Why Should Parents Be Involved In Their Child's Education?

What is Parent Engagement?

Parent engagement is all of the activities parents do to help their children succeed in school and life. Everything from making sure your child is prepared to go to school, to attending parent meetings or school events, and even showing your child you value their education, is considered parent engagement.
Parent engagement empowers parents to become partners in their child’s education. When parents are involved in their child’s schooling, they are more informed decision makers, better goal setters, and stronger voices for their child’s education and overall well-being.

Why Should Parents be Engaged?

Involvement in your child’s school is important to his or her academic and social success. Students with involved parents or guardians are more likely to:

Taking the time to be involved in your child’s education shows your student you care about his or her academic success and that education is important to your family. Getting involved also gives you the opportunity to make sure your child is receiving the quality education he or she deserves.

How Do Parents Engage?

There are a variety of ways you can partner with your child’s school and get involved in your child’s education, both at school and at home.

AT SCHOOL:

  • Choose a school – Select the most appropriate school for your child to attend. Each child has unique interests and abilities, and schools have different ways of meeting those needs.
  • Build relationships – Strong relationships are an important factor in your child’s success. Strong relationships between parents and teachers, as well as between students and their teachers support student success.
    • Get to know at least one of your child’s teachers, counselors, coaches, or other school staff members.  You should feel comfortable enough with this individual that you can raise any issues or questions you may have with them.
    • Encourage your child to get to know his or her teacher. Students who are comfortable and feel supported by their teachers are more likely to succeed and in school.
  • Stay aware – It is important to stay aware of events and programs offered at your child’s school in addition to your child’s academic progress. Check school websites, calendars, and newsletters to stay informed or consider the following actions:
    • Join a parent group – Most schools have parent groups that influence what happens in a school and work together to advocate for the needs of their children. Consider joining one! Many of these groups keep parents involved and informed about what is going on at school.
    • Attend school events – There are often meetings and events offered at your child’s school. These can range from school plays, concerts, and sporting events to awards ceremonies, report card pick-up nights, and workshops for parents. When possible, make it a priority to attend these events. Attending school events can help you get to know the teachers and staff at your child’s school in addition to other parents. Your attendance also shows your child you think being at school is important, and you may leave events with new skills or valuable information.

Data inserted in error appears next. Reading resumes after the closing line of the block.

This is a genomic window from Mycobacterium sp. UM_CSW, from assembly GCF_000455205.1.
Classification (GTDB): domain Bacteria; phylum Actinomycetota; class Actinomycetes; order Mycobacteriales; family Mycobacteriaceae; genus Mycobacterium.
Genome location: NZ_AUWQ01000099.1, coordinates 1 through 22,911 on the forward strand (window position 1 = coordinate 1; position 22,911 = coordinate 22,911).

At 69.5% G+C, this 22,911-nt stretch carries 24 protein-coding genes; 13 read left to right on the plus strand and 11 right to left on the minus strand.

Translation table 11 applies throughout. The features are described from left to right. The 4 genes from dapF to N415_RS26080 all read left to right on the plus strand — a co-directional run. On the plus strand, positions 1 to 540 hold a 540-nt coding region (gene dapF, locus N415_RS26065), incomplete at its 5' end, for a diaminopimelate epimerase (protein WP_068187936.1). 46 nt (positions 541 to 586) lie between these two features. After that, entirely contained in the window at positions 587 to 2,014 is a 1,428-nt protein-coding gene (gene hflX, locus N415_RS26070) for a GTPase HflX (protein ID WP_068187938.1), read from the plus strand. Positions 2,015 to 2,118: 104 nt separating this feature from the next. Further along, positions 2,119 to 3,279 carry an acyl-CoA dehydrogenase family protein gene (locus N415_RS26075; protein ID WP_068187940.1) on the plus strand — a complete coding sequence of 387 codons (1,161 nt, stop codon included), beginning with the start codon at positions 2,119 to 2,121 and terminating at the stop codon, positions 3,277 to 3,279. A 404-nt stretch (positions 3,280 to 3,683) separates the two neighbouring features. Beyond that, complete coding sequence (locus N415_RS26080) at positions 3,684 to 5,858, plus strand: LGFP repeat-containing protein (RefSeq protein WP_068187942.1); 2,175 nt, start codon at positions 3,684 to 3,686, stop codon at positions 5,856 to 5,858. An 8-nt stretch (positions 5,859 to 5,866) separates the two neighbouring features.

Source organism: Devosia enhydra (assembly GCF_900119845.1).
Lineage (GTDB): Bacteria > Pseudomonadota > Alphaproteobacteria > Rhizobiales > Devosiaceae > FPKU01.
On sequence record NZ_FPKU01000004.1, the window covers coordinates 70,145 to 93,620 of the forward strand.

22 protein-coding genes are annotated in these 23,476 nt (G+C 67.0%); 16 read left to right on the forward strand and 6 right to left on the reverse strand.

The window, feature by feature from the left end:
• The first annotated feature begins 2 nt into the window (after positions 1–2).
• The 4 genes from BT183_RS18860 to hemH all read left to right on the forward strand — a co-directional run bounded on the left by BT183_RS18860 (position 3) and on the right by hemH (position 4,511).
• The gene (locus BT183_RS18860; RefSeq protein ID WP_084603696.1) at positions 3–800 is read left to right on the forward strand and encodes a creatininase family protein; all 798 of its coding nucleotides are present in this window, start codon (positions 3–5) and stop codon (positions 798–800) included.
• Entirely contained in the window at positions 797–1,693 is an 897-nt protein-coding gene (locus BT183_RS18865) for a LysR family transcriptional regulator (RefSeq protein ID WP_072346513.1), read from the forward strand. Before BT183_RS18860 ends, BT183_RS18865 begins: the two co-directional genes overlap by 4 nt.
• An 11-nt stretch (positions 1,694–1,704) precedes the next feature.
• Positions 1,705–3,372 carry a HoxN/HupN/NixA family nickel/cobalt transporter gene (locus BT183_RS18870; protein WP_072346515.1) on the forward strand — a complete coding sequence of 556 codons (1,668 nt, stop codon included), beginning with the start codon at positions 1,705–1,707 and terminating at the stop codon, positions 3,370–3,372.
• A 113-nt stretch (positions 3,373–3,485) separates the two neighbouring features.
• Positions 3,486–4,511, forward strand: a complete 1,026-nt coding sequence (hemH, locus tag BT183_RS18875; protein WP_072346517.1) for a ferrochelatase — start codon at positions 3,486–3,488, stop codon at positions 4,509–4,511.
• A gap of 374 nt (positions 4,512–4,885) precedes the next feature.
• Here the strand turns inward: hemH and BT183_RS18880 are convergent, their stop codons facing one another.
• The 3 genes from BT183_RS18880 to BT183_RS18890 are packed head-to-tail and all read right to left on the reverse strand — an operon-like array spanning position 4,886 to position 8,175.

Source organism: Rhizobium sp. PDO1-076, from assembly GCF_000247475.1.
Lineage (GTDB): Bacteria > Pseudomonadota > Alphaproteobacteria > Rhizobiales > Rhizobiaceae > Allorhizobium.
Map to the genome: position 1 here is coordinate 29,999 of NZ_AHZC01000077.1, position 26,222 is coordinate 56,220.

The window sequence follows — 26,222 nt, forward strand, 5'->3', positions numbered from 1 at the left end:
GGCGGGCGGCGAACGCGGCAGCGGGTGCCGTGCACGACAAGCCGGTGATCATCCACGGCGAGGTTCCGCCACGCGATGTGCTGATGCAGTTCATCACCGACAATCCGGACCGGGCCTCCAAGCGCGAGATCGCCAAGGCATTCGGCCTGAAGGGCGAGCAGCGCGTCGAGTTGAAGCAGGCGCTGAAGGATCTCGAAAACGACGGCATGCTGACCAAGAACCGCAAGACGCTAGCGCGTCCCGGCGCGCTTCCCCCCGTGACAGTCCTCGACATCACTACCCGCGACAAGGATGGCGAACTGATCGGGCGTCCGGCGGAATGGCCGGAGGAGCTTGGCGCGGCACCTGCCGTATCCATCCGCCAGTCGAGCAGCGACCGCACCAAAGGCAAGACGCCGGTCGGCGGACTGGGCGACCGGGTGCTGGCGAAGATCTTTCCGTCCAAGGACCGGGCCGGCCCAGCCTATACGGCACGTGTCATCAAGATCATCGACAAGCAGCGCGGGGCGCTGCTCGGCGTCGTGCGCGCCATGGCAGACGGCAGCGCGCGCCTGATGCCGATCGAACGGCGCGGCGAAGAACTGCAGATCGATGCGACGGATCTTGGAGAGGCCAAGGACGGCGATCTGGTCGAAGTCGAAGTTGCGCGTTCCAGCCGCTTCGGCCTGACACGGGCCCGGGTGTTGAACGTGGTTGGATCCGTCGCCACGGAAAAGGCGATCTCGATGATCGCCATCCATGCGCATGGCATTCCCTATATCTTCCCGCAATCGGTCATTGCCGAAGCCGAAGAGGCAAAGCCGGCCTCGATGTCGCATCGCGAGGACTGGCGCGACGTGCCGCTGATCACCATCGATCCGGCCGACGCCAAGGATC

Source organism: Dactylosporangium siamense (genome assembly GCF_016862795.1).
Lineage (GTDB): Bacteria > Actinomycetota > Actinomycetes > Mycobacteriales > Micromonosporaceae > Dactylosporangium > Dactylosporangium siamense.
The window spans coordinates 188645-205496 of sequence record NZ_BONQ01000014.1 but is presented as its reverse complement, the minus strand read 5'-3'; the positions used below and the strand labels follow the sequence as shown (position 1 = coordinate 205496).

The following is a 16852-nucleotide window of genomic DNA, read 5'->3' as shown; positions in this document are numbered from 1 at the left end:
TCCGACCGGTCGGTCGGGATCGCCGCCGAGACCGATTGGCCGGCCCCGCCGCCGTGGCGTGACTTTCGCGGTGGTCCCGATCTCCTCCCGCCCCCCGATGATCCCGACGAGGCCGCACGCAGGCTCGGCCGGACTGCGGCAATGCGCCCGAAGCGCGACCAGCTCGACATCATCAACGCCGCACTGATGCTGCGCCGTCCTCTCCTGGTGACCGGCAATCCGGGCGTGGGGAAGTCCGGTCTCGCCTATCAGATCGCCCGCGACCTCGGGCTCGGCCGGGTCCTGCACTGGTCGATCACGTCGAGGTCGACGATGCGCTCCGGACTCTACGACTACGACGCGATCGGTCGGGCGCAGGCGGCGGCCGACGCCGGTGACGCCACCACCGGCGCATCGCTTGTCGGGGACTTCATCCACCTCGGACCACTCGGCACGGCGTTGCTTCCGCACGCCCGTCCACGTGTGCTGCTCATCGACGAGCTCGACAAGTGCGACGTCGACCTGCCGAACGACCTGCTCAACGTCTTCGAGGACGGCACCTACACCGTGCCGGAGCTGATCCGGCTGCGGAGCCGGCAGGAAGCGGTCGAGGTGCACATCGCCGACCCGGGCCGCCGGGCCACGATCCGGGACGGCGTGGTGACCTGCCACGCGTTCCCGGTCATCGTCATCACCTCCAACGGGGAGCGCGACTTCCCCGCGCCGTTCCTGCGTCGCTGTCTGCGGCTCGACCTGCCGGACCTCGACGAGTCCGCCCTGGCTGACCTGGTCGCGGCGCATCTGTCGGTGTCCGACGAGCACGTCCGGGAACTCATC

• Check parent portals – Many school districts allow parents to track their child’s grades online. Through online parent portals, parents can check their child’s grades, homework assignments, and even teacher contact information. Regularly checking your child’s academic progress can help you identify problems early.
    • Request a meeting – Set up meetings with your child’s teacher, counselor or school administrator if your child is having issues, or if you just want to check in. You can request a meeting at a time that works for you. You can also request the help of a translator if needed. To set up a meeting, call or email the appropriate person. Be aware that meetings with your child’s teacher will likely be before or after school.
AT HOME:
Being an involved parent is not limited to the school environment. There are many things you can do at home to support your child’s education including:
  • Making sure your child attends school each day
  • Making sure your child gets to school on time
  • Reading together at home
  • Setting aside a time and place for homework
  • Making sure your child completes his or her homework
  • Regularly asking your child about his or her classes
  • Encouraging active communication about your child’s school and teachers. If your child comes home with an issue, work with them and the teacher to understand and resolve the problem. Ask questions and problem-solve together.
  • Making every activity a learning opportunity. Going to the zoo, to the museum, and even to the grocery store –anything can be an opportunity to learn something new.
As your child’s first teacher, you will have a significant impact on your child’s education. It is important to show your child you value their education and you believe he or she can be successful in school.

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